I do not doubt that the RSS, a cadre-based outfit, has played an organizational role in Hazare’s anti-corruption movement. I have more trouble accepting that the United States has played a similar role, given that Dr. Manmohan Singh’s regime is the most pliant it has seen in years. Nonetheless, even if the RSS and the US were involved in some capacity, attributing twelve days of nationwide, mass protests to manipulation or “false consciousness” is both ludicrous and dangerous. It denies the depth and extent of genuine grievance. The people I spoke with — a small, unscientifically selected sample, to be sure — related their complaints with clarity, specificity, and passion. They may not have connected corruption with neoliberalism, but they equated it with injustice. They may not have understood the specifics of the Lokpal bill, but they were eager to confront a problem that touches their daily lives. You cannot convince me that they were dupes of the RSS, or pawns of the US State Department, or indeed, that they spoke solely to the interests of the ‘middle class’ (unless one has an extraordinarily expansive definition of this term). I feel it is unwise to cling to a caricatured view of this movement even though it has expanded and evolved. What troubles me most, however, is that arguments used by progressives to bash Hazare are very similar to those used by the police and military right wing to condemn him.
In my view, the Anna Hazare “phenomenon,” as it is often derisively called, has now grown beyond the rigid “one man” show it was only a few months ago. That it has done so without the intervention of the left parties and intelligentsia should be reason for concern, not indignation. Perhaps the need of the hour is to figure out how to use the space, energy, and optimism created by Hazare’s admittedly narrow anti-graft campaign to further more radical goals. I suspect that this is what people like Medha Patkar, Swami Agnivesh, Binayak Sen, and Irom Sharmila had in mind when they supported the Anna Hazare Andolan (on the subject of possibilities for the left and the Hazare effect, I also suggest two essays by Saroj Giri and Deepankar Basu in Sanhati).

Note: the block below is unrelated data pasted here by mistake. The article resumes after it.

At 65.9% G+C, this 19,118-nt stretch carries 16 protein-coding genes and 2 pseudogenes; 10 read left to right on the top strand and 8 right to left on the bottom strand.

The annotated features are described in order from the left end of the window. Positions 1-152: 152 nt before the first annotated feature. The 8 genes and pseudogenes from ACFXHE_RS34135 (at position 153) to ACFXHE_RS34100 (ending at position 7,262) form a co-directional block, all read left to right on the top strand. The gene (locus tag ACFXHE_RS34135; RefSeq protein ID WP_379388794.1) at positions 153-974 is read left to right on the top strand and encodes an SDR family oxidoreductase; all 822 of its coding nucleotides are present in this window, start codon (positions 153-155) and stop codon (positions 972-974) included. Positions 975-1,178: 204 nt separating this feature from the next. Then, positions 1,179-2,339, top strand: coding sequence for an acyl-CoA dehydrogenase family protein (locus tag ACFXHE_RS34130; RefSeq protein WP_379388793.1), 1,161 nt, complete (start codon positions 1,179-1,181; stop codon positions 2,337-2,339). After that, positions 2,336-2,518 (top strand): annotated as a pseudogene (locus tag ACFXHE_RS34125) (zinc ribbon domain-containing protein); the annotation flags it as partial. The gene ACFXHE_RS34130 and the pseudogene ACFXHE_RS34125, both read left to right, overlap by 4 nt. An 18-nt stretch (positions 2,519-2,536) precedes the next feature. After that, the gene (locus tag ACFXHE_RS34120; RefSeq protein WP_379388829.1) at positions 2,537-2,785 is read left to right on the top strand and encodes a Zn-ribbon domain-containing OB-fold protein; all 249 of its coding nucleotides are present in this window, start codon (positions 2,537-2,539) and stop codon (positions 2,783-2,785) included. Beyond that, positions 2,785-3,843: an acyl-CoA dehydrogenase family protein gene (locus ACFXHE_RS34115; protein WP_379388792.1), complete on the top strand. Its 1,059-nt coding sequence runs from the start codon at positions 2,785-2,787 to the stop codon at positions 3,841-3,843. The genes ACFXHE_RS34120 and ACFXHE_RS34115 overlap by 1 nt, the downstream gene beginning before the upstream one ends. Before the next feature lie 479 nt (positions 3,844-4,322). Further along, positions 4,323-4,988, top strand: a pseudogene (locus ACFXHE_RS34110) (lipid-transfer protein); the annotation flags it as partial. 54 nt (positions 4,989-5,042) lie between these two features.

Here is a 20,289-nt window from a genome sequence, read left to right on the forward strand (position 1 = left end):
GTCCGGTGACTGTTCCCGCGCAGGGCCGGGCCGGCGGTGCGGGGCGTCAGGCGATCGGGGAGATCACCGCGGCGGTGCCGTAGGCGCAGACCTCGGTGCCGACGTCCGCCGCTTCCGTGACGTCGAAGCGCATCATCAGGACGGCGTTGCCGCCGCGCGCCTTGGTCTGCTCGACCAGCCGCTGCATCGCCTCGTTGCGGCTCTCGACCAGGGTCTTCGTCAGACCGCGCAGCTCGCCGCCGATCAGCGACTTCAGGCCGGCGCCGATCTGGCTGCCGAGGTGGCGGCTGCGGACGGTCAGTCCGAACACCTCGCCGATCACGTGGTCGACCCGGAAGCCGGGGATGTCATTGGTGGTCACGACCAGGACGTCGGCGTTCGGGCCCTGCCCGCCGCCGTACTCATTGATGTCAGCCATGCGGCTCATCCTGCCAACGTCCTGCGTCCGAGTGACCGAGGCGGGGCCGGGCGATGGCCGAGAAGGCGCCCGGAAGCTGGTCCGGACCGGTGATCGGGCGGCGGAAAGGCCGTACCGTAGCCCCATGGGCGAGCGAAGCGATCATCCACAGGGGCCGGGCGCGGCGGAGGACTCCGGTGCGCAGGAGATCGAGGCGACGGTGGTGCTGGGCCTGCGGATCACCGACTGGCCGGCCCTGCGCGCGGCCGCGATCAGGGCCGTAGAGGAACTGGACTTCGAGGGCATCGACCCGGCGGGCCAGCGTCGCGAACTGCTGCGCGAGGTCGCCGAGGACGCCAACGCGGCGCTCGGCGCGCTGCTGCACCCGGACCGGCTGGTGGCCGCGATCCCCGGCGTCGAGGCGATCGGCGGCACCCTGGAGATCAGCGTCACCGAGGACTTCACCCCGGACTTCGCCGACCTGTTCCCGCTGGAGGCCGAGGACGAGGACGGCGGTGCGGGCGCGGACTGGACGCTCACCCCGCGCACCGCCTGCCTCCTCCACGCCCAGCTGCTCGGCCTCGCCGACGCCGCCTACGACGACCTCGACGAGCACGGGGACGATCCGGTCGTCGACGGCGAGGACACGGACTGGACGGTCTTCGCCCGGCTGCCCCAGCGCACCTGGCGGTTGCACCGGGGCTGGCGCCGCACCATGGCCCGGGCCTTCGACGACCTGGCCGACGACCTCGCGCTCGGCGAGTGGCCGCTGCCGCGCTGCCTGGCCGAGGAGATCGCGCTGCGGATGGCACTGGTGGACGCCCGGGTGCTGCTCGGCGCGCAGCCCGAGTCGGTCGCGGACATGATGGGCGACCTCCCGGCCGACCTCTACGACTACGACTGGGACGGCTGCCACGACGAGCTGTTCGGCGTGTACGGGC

Anna Hazare may have ended his fast, but his larger role in Indian politics is still an unfinished story. He will never be Gandhi, but the next little while will reveal whether his team of advisers and the mass movement he has inspiredcan live up to the Gandhian ideals of empathy, inclusiveness, and systemic change. In the face of this tremendous possibility, of which the Indian left and progressives must take note, Hazare’s more immediate demand — the passage of his particular model of the Lokpal bill — is of secondary importance.
Mitu Sengupta is Associate Professor of Politics, Ryerson University, Toronto, and Director for the Centre for Development and Human Rights (CDHR), New Delhi. She may be reached via firstname.lastname@example.org. Earlier versions of this article appeared in Dissent Magazine and CounterPunch. The views expressed by the author are hers alone.